The children were beside themselves with joy at the beauty of the Lady and her smile, but her expression then changed to one of extreme sadness, as she now contemplated a large red cross that had suddenly appeared before her, with a figure of Jesus on it in an even darker shade of red.

One of the stars then lit the four candles that surrounded the figure, as the crucifix vanished and the group began night prayers. As these were being recited, the children reported that a white veil was rising from the Lady’s feet and gradually blotting her out, until finally, at about nine o’clock, the apparition was over.

The following March a canonical inquiry into the apparition was held, and in May the local bishop questioned the children, the inquiry being continued later in the year with further questioning by theologians and a medical examination. The bishop was satisfied by these investigations, and in February 1872 declared his belief that it was the Blessed Virgin who had appeared to the children.

Joseph Barbadette became a priest, a member of the Congregation of the Oblates of Mary Immaculate, while his brother Eùgene became a secular priest. He was assisted by one of the girls who had seen Mary as his housekeeper, with the other, Jeanne-Marie Lebossé, becoming a nun. A large basilica was built at Pontmain and consecrated in 1900.

Source: Beevers, The Sun her Mantle, Dublin, 1954.


Our Lady Of Hope Of America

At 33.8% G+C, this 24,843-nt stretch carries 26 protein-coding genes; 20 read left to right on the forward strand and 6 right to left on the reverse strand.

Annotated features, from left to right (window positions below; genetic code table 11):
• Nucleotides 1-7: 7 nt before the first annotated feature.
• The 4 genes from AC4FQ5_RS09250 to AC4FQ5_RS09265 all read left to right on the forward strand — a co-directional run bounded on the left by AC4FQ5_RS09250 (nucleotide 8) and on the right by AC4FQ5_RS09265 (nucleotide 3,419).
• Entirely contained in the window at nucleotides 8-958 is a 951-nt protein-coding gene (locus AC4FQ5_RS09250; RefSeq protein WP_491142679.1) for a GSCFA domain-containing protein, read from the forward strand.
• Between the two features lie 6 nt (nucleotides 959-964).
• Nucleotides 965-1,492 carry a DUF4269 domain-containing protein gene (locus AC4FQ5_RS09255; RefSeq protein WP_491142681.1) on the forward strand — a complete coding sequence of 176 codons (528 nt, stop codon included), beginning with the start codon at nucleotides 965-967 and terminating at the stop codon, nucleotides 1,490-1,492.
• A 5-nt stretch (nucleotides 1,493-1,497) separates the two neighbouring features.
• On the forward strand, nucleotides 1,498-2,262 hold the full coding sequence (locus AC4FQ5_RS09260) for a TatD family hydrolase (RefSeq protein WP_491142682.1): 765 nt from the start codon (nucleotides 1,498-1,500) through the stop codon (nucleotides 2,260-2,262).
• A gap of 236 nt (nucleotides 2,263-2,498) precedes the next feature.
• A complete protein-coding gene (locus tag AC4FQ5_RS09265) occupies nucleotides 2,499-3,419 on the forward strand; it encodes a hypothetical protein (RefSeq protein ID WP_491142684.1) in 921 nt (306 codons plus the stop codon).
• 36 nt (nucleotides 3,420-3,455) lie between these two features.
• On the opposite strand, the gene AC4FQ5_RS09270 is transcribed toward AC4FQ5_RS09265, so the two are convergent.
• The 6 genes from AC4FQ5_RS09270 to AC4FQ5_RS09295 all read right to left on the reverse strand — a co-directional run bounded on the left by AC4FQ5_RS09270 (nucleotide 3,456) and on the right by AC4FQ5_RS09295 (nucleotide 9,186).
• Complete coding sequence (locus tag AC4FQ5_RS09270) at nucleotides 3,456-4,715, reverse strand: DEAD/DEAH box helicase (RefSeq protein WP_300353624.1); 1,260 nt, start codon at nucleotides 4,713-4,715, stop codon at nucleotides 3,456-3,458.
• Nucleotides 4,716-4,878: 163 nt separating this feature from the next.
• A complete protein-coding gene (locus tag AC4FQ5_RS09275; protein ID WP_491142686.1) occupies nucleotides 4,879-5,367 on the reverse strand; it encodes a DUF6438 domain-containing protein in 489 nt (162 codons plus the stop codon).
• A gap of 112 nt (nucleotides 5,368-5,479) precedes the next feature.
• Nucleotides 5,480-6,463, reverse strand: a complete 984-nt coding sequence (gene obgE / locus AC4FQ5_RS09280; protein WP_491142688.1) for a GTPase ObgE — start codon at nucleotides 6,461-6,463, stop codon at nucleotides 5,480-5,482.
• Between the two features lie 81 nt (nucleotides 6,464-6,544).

The statue of Our Lady of Hope of America was sculpted by a well-known local artist/sculptor, Francois LePelch. He has a life-long devotion to Mary. These roots go deep into Francois’ family, back to when his father was healed of an incurable form of TB at Lourdes. Francois, too, had experienced the healing power of God. In gratitude he and his whole family made a trip to Lourdes and there he was over come with love. “I couldn’t stop crying as we rode the train into the tiny town of Lourdes; joy and peace filled my being.” On his return to the US he felt an urge to go back to work carving a tree, which he had found at his son’s Virginia property shortly before his illness. Francois completed the statue, standing 52 inches high and weighing 88 pounds, but the hands eluded him. He could not seem to complete the praying hands so often seen, so he and his wife prayed to Mary for more direction. When the name, “Our Lady of Hope of America” came through loud and clear, Francois’ wife felt directed to a book containing a picture of “Our Lady of Hope” with hands clasping a cross. Those are the hands he sculpted. The message, which Mary seems to want to convey is one of deep concern, or as Francois puts it, “Please my children, come to your senses. My Son is very unhappy. A change must be made…The next three years are crucial…I come to you with words such as I spoke at Cana to do whatever my Son tells you to do.” The statue was blessed by the Pope on December 8, 1996. The hope is that the statue and the over 100 sister statues now making their pilgrimages throughout France as part of a lay response to the Pope’s encyclical will indeed bring a sense of Our Lady’s sweetness and love, and with that, deep spiritual renewal.